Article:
Ad essere sincera, il primo racconto non mi ha entusiasmato particolarmente, specie per la presenza dei fantasmi. Essi infatti, sono figure che non apprezzo molto in letteratura e che, a maggior ragione in questo racconto, ho trovato particolarmente fuori luogo. Questo perché "Hard Boiled" tratta esplicitamente il tema della morte che, com'è noto, nelle società Orientali, è considerata parte integrante dell'esistenza umana stessa. Allora, perché ricorrere ad una figura letteraria così poco umana ...more
i think this book about hard luck, is very sad! but is narrative remembering the sister who dying on the bed, it was slowly understanding how we do let go somebody. this a short history but can say how is our suffering when we lost someone and remember good moments in our life.
I don't really think she's that great of a writer, at least the way it comes through in the text. Maybe she has not had the greatest translators, as some of the same peculiarities that pop up in other Japanese books also show up here. Generally if her works were set in a location familiar to me and not a place of interest, I probably wouldn't bother. Hardboiled was interested but certainly incredibly flawed in the way her stories seem to be, but Hard Luck redeemed it in a lot of ways. Despite be ...more
Con il primo racconto (hard boiled) ho avuto qualche difficoltà ad ingranare, era carico di spiritualità e può essere che non era il momento adatto per leggerlo. Però andando avanti con la lettura ha iniziato a piacermi, soprattutto per le ambientazioni suggestive. Invece il secondo racconto (hard luck) l'ho trovato piatto e banale dall'inizio alla fine (e in più c'è stata una frase, totalmente fuori dal contesto della storia, che mi ha fatto rizzare la cresta come un gatto da quanto era gratuit ...more
Deana Pittman
I guess this was just not my kind of book....too depressing.
Matt Raymond
This Banana Yoshimoto book is actually two different stories, not definitively linked to each other, that deal with aspects of letting go. I liked it a little less than her more popular book Kitchen, which I loved. This book dealt more with the supernatural/afterlife themes that Yoshimoto likes to subtly bring up. In this book, it's more in-your-face and I think it sort of cheapens the effect it should have.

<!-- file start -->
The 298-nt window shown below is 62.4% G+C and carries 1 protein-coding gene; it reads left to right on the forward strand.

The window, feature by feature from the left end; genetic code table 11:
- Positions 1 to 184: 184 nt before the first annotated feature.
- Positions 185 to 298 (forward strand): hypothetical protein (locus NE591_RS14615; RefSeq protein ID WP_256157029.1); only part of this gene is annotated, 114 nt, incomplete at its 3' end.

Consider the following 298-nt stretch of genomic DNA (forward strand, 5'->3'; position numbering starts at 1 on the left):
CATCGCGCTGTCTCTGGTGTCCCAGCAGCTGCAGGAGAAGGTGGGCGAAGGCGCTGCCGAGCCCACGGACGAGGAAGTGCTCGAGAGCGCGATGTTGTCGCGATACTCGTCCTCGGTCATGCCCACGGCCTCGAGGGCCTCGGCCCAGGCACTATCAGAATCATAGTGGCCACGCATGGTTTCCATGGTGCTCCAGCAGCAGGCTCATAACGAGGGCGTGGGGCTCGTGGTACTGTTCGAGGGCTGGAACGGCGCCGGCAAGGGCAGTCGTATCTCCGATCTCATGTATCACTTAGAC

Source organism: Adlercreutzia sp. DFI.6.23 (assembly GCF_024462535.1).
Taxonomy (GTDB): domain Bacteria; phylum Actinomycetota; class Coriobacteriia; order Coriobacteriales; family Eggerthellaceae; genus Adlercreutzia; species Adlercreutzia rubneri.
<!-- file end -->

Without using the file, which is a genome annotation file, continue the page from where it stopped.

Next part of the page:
Hardboiled was my favorite of the two. A young woman, staying at a hotel, is haunted by t
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Hardluck 2 22 Nov 08, 2012 03:15PM  
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Banana Yoshimoto (よしもと ばなな or 吉本 ばなな) is the pen name of Mahoko Yoshimoto (吉本 真秀子), a Japanese contemporary writer. She writes her name in hiragana.

See also 吉本芭娜娜 (Chinese).

Yoshimoto, daughter of Takaaki Yoshimoto, was born in Tokyo on July 24, 1964. Along with having a famous father, poet Takaaki Yoshimoto, Banana's sister, Haruno Yoiko, is a well-known cartoonist in Japan. Growing up in a libera
More about Banana Yoshimoto...
Kitchen N.P. Asleep Goodbye Tsugumi The Lake

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“Ultimately, though, it's living people that frighten me the most. It's always seemed to me that nothing could be scarier than a person, because as dreadful places can be, they're still just places; and no matter how awful ghosts might seem, they're just dead people. I always thought that the most terrifying things anyone could ever think up were the things living people came up with. ” 43 likes
“She was still there inside me now, just as she always was: a life put on hold, a memory I didn't know how to handle.” 16 likes